Posted by in categories: computing, innovation

We have all had the experience of one of our electronic devices overheating. Needless, to say that when that happens, it becomes dangerous both for the device and its surroundings. But considering the speed at which devices work, is overheating avoidable?

A 740 percent increase in power per unit.

Researchers at the University of Illinois at Urbana-Champaign (UIUC) and the University of California, Berkeley (UC Berkeley) have recently devised an invention that could cool down electronics more efficiently than other alternative solutions and enable a 740 percent increase in power per unit, according to a press release by the institutions published Thursday.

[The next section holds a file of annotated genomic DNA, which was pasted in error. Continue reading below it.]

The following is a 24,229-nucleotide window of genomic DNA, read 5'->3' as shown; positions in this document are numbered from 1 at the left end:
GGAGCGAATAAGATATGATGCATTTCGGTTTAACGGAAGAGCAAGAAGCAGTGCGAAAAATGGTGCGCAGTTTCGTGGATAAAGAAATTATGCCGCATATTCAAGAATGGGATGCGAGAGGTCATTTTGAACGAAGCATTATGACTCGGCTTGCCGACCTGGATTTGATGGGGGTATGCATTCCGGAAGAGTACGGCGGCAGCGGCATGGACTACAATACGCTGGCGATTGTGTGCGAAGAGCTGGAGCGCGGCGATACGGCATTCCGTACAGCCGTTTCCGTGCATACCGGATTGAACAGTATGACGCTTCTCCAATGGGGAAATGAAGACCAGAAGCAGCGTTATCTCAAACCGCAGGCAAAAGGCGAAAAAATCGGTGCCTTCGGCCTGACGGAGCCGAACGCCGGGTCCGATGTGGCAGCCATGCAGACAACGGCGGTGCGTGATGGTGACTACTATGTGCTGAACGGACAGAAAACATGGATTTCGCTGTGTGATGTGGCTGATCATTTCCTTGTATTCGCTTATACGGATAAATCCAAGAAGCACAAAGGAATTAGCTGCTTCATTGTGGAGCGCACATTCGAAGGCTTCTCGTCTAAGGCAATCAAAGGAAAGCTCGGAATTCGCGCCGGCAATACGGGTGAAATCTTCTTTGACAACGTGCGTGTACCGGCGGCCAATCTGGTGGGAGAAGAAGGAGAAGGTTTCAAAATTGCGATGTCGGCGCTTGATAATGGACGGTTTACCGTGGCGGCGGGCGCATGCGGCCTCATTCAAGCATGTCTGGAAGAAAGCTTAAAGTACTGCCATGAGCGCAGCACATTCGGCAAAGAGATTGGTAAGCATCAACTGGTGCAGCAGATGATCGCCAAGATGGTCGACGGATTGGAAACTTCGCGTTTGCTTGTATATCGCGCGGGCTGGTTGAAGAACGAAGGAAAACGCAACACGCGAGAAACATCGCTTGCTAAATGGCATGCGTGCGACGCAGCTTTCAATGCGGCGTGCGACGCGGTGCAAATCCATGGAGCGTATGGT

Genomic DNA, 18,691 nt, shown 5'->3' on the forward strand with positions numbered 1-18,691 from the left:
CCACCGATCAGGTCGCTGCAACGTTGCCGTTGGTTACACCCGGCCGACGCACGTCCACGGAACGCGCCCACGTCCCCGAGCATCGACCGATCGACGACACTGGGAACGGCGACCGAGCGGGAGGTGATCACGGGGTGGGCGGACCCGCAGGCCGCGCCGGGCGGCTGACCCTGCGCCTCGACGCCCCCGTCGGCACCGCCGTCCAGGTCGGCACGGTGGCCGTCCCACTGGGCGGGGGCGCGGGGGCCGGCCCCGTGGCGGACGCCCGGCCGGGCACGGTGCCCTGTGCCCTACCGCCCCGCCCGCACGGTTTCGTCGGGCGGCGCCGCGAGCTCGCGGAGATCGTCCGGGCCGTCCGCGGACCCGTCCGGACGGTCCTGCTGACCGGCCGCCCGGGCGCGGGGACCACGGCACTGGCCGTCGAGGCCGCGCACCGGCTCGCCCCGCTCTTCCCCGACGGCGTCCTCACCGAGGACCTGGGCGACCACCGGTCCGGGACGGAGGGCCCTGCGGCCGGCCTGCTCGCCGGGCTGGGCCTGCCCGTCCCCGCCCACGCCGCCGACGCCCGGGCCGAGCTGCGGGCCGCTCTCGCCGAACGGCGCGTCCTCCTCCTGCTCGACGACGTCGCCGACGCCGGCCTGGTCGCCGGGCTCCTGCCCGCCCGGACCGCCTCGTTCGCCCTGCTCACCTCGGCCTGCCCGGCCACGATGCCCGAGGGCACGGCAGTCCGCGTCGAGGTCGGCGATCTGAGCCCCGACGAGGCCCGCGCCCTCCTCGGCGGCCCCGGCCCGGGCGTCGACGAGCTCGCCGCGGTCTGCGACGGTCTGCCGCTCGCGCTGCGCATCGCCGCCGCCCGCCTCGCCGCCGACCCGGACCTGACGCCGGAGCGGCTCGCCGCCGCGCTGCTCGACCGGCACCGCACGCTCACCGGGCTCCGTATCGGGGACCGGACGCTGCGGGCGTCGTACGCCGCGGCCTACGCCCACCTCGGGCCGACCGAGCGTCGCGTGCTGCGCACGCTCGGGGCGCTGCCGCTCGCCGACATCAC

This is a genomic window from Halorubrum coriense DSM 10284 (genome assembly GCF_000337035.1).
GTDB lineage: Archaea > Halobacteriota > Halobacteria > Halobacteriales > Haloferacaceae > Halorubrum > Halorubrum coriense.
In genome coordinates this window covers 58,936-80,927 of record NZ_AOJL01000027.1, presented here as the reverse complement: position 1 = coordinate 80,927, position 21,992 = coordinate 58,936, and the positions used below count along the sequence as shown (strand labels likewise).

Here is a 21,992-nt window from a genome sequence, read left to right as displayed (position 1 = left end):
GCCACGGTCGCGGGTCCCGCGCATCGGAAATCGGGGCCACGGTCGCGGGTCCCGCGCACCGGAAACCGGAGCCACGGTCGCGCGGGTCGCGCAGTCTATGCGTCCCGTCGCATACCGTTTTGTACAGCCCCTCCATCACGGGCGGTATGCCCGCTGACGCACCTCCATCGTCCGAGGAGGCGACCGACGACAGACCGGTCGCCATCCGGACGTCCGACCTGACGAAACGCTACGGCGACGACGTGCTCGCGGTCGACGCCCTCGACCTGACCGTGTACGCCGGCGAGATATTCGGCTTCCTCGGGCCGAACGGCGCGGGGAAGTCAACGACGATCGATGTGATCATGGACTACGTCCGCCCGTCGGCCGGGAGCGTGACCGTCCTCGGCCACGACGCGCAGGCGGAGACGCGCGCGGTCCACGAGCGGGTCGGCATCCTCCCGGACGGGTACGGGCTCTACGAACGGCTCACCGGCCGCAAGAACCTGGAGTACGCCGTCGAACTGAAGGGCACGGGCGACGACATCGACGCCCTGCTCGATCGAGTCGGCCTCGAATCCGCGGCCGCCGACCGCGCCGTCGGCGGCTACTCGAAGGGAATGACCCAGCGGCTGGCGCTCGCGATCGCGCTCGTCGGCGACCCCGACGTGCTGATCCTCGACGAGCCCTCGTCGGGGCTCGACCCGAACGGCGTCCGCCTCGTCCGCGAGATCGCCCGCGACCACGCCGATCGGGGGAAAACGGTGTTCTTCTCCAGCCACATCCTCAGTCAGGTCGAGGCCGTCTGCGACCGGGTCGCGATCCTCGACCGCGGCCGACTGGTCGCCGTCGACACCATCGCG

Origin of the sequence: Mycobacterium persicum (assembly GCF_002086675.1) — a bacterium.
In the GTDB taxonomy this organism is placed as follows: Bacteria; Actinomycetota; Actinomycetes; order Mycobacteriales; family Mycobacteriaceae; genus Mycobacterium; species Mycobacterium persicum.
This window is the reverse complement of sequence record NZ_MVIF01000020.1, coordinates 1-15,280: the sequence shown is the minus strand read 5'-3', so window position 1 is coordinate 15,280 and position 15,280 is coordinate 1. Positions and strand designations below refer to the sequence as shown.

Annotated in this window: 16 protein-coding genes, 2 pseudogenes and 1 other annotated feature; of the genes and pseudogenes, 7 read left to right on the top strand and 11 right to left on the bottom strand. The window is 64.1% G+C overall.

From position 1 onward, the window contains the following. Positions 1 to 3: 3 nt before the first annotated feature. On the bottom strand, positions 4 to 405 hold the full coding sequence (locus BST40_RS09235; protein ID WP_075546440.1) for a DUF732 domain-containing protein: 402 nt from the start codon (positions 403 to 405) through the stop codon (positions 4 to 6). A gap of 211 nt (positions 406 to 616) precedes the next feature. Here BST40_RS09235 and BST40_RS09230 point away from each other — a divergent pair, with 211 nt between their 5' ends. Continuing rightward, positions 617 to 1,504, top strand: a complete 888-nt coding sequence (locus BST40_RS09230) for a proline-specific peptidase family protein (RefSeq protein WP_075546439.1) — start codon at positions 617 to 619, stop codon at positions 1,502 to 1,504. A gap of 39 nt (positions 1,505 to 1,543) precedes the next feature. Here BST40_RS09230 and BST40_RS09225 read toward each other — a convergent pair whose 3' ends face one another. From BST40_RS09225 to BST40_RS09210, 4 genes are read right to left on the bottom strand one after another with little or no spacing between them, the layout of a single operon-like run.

May 22, 2022

Imec Presents Sub-1nm Process and Transistor Roadmap Until 2036: From Nanometers to the Angstrom Era

Posted by in categories: computing, materials

Imec plots a course to 1nm chips, and beyond.


Imec, the most advanced semiconductor research firm in the world, recently shared its sub-‘1nm’ silicon and transistor roadmap at its Future Summit event in Antwerp, Belgium. The roadmap gives us a rough idea of the timelines through 2036 for the next major process nodes and transistor architectures the company will research and develop in its labs in cooperation with industry giants, like TSMC, Intel, Samsung, and ASML, among many others.

The roadmap includes breakthrough transistor designs that evolve from the standard FinFET transistors that will last until 3nm, to new Gate All Around (GAA) nanosheets and forksheet designs at 2nm and A7 (seven angstroms), respectively, followed by breakthrough designs like CFETs and atomic channels at A5 and A2. As a reminder, ten Angstroms are equal to 1nm, so Imec’s roadmap encompasses sub-‘1nm’ process nodes.